NEWS RELEASE For Immediate Release
Contact: Ivan Anderson 717-787-1381 Report Text
Auditor General Jack Wagner Finds State’s Administration
of Megan’s Law Improved, but Still Not Working Properly
Web listing of all offenders’ street addresses among recommended enhancements
HARRISBURG (May 1, 2006) – The Pennsylvania State Police improved its administration of Megan’s Law but must still do better at posting complete and accurate information on its Web site, learning the exact release dates of offenders in prison, and determining the whereabouts of nearly 700 registrants who failed to re-verify their addresses as the law requires.
These findings and others appear in a special performance audit report released today by Auditor General Jack Wagner. The audit covered the period Jan. 24, 2005 to Nov. 22, 2005.
State police improved communications with other law-enforcement agencies and listed all registered sex offenders, not just sexually violent predators, on its Web site following legislative changes adopted after a 2004 report by the Department of the Auditor General, Wagner said.
“Even with the improvements, there are still far too many deficiencies that prevent Pennsylvania from doing its best to protect citizens, particularly children,” Wagner said.
Wagner called on the state police and Gov. Rendell to take several steps to improve the state’s Megan’s Law. He said the state police should elevate the stature of its Megan’s Law Section within its organization to strengthen the Section’s command authority. He also said that Gov. Rendell should issue an executive order declaring the state police as undisputed leader in Megan’s Law administration, to eliminate fragmented responsibilities among police agencies.
Some deficiencies that Wagner identified can be fixed only if Pennsylvania’s General Assembly amends the law further, especially to allow more information on the Web site, www.pameganslaw.state.pa.us.
In particular, Wagner said, the state’s Megan’s Law should require the state police to post the home street addresses of all 8,100 registered sex offenders on the Web site. At present, home street addresses are available only for the 110 most dangerous offenders who have been found by the courts to be “sexually violent predators.’’ Only city, county, and zip code information are posted for the remaining 8,000 offenders.
“Without full street addresses for all offenders, the public cannot tell if a sex offender lives across the street or across town,” Wagner said. “Yet the law was designed to let citizens know if sex offenders live nearby.”
The law also should require the state police to report not just street addresses, but detailed physical characteristics of offenders, such as:
• Hair color
The Web sites of some other states contain this information, which could help to prevent misidentifications, said the report.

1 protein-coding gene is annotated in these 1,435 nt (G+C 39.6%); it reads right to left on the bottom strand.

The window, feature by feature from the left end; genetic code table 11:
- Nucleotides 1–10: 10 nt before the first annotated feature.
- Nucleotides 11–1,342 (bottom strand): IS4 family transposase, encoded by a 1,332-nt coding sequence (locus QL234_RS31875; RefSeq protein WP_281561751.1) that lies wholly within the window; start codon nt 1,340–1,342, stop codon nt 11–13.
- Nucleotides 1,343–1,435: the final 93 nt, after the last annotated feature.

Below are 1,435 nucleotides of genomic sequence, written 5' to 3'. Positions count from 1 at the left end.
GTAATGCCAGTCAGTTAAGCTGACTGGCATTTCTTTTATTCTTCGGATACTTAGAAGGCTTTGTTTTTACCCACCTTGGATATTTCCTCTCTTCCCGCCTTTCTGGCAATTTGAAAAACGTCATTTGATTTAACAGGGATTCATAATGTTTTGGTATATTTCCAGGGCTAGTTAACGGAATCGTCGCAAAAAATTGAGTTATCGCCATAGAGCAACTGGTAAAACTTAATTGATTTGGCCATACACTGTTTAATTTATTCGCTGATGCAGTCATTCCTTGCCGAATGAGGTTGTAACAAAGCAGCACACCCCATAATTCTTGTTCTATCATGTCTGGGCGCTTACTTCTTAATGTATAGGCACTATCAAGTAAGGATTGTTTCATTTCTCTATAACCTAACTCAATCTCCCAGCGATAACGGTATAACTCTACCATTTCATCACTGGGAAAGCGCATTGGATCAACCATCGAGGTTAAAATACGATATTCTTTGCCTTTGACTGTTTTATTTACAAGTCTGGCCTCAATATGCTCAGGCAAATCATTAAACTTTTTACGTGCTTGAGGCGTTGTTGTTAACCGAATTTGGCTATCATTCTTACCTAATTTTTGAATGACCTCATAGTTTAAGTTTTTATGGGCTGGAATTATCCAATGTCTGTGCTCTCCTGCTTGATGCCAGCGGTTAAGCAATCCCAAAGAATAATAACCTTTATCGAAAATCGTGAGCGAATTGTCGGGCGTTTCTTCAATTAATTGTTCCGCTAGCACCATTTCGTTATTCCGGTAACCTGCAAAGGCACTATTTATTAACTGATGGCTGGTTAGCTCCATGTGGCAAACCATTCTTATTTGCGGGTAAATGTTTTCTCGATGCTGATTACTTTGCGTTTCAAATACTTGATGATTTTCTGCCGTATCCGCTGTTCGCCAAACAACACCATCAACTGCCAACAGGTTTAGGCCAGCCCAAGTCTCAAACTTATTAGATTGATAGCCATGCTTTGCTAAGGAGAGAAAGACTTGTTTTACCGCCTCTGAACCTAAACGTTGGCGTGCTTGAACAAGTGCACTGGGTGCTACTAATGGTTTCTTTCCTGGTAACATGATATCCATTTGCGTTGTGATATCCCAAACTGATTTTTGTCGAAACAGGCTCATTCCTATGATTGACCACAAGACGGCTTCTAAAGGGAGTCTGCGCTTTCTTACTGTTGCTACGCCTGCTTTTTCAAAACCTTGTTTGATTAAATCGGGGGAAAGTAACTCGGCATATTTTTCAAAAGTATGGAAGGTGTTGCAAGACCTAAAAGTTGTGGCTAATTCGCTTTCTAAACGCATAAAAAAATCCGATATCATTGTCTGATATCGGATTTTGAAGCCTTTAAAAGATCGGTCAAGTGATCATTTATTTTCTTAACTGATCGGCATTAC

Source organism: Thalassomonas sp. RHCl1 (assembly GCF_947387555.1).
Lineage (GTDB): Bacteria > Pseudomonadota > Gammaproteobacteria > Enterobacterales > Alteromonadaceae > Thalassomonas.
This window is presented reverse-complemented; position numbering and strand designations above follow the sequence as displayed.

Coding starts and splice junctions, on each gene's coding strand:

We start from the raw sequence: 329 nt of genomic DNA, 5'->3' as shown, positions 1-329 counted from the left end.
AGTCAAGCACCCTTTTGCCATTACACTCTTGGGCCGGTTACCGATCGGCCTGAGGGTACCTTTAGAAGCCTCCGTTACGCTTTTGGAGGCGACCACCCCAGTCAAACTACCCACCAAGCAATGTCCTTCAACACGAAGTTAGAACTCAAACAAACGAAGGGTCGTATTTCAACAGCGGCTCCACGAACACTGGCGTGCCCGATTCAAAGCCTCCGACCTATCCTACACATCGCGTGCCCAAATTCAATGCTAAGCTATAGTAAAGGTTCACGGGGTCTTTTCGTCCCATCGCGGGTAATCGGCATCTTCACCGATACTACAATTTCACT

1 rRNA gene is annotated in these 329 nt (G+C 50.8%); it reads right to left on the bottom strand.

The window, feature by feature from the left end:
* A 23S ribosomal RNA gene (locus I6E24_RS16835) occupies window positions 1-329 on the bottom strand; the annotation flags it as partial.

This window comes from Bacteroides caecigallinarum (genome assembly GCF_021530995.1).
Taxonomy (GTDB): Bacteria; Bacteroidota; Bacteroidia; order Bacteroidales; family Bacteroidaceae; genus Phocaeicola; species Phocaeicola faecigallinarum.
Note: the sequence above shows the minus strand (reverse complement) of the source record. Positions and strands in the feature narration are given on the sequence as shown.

The report also found:
• During the audit period, state police posted the last known addresses of at least 700 offenders on the Web site without telling the public that the offenders failed to verify the information; therefore, it was outdated. State police said it could not actually label the 700 missing offenders as “non-compliant” for failing to verify their registered addresses, but it should have been able to post the dates it received last known address information.
• It was easy for the public to be misled into thinking that some offenders lived in their
neighborhood when they were in prison, and vice versa. In fact, the state police did not always know the exact dates that offenders were released from prison into communities, particularly in cases of re-incarceration. The public should be able to tell which registrants are incarcerated or re-incarcerated.
Wagner found other deficiencies that can be fixed by the state police without changing the law:
• State police do not tell the public if victims are children.
• State police list only one criminal offense for each offender, even if the offender had been convicted of committing multiple sex crimes.
• State police posted photographs on the Web site but did not post the date they were taken.
• State police do not allow Web site users to “sort” offenders by type of offender, crime, or prison status. The public would have to scroll through all 8,100 sex offenders to find the 110 violent predators, even though the law clearly sets predators apart.
This was the third Megan’s Law report released by the Department of the Auditor General since 2004. It represents the completion of an audit begun by Wagner’s predecessor, Robert P. Casey Jr., who had initiated legal action to obtain certain information from the state police. Under an agreement reached between Wagner and State Police Commissioner Jeffrey Miller last November to settle that lawsuit, auditors were able to complete the audit by obtaining information from the state police with the assistance of the Office of Attorney General.
The Office of Attorney General assisted Wagner’s auditors in preparation for its own annual audits required by the 2004 amendments to Megan’s Law. The attorney general must release his first report by Nov. 23, 2006. Wagner’s report, which includes the state police’s response, is available on the Department of the Auditor General’s Web site, www.auditorgen.state.pa.us.
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Auditor General Jack Wagner is responsible for ensuring that all state money is spent legally and properly. He is the Commonwealth’s elected independent fiscal watchdog, conducting financial audits, performance audits, and special investigations. The Department of the Auditor General conducts more than 5,000 audits per year. To learn more about the Department of the Auditor General, taxpayers are encouraged to visit the department’s Web site at www.auditorgen.state.pa.us